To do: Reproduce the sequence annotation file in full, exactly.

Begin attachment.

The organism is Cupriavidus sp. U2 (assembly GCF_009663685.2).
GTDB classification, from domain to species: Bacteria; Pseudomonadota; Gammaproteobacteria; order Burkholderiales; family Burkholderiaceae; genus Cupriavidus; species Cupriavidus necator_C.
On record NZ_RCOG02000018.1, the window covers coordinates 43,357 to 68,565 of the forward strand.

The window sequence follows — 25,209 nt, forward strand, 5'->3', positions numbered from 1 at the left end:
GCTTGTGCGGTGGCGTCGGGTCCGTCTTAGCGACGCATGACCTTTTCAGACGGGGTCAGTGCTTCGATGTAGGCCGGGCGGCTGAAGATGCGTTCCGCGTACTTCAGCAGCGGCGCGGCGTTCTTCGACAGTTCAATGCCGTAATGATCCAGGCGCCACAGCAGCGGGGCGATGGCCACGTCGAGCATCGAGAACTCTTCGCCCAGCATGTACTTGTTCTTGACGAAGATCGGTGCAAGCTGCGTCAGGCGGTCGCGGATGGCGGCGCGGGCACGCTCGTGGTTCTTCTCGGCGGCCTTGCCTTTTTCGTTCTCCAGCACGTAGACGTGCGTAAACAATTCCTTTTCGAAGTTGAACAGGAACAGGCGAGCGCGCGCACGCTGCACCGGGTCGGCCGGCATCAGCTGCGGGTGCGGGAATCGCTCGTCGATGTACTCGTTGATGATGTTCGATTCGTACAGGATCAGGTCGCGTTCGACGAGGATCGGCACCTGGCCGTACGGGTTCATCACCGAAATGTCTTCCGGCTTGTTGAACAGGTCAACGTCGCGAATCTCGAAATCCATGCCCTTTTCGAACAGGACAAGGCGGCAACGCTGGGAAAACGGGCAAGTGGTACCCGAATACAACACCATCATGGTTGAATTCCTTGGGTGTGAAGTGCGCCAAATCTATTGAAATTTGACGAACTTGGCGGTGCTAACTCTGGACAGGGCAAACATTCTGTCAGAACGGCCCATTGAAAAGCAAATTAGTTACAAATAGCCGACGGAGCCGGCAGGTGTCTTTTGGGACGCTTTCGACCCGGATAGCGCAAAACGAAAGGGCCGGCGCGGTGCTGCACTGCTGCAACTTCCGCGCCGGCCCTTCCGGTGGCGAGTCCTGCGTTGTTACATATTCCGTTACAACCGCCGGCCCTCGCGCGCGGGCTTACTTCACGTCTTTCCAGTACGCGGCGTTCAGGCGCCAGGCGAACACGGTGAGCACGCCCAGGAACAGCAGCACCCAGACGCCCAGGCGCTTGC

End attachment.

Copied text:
The organism is Cupriavidus sp. U2 (assembly GCF_009663685.2).
GTDB classification, from domain to species: Bacteria; Pseudomonadota; Gammaproteobacteria; order Burkholderiales; family Burkholderiaceae; genus Cupriavidus; species Cupriavidus necator_C.
On record NZ_RCOG02000018.1, the window covers coordinates 43,357 to 68,565 of the forward strand.

The window sequence follows — 25,209 nt, forward strand, 5'->3', positions numbered from 1 at the left end:
GCTTGTGCGGTGGCGTCGGGTCCGTCTTAGCGACGCATGACCTTTTCAGACGGGGTCAGTGCTTCGATGTAGGCCGGGCGGCTGAAGATGCGTTCCGCGTACTTCAGCAGCGGCGCGGCGTTCTTCGACAGTTCAATGCCGTAATGATCCAGGCGCCACAGCAGCGGGGCGATGGCCACGTCGAGCATCGAGAACTCTTCGCCCAGCATGTACTTGTTCTTGACGAAGATCGGTGCAAGCTGCGTCAGGCGGTCGCGGATGGCGGCGCGGGCACGCTCGTGGTTCTTCTCGGCGGCCTTGCCTTTTTCGTTCTCCAGCACGTAGACGTGCGTAAACAATTCCTTTTCGAAGTTGAACAGGAACAGGCGAGCGCGCGCACGCTGCACCGGGTCGGCCGGCATCAGCTGCGGGTGCGGGAATCGCTCGTCGATGTACTCGTTGATGATGTTCGATTCGTACAGGATCAGGTCGCGTTCGACGAGGATCGGCACCTGGCCGTACGGGTTCATCACCGAAATGTCTTCCGGCTTGTTGAACAGGTCAACGTCGCGAATCTCGAAATCCATGCCCTTTTCGAACAGGACAAGGCGGCAACGCTGGGAAAACGGGCAAGTGGTACCCGAATACAACACCATCATGGTTGAATTCCTTGGGTGTGAAGTGCGCCAAATCTATTGAAATTTGACGAACTTGGCGGTGCTAACTCTGGACAGGGCAAACATTCTGTCAGAACGGCCCATTGAAAAGCAAATTAGTTACAAATAGCCGACGGAGCCGGCAGGTGTCTTTTGGGACGCTTTCGACCCGGATAGCGCAAAACGAAAGGGCCGGCGCGGTGCTGCACTGCTGCAACTTCCGCGCCGGCCCTTCCGGTGGCGAGTCCTGCGTTGTTACATATTCCGTTACAACCGCCGGCCCTCGCGCGCGGGCTTACTTCACGTCTTTCCAGTACGCGGCGTTCAGGCGCCAGGCGAACACGGTGAGCACGCCCAGGAACAGCAGCACCCAGACGCCCAGGCGCTTGC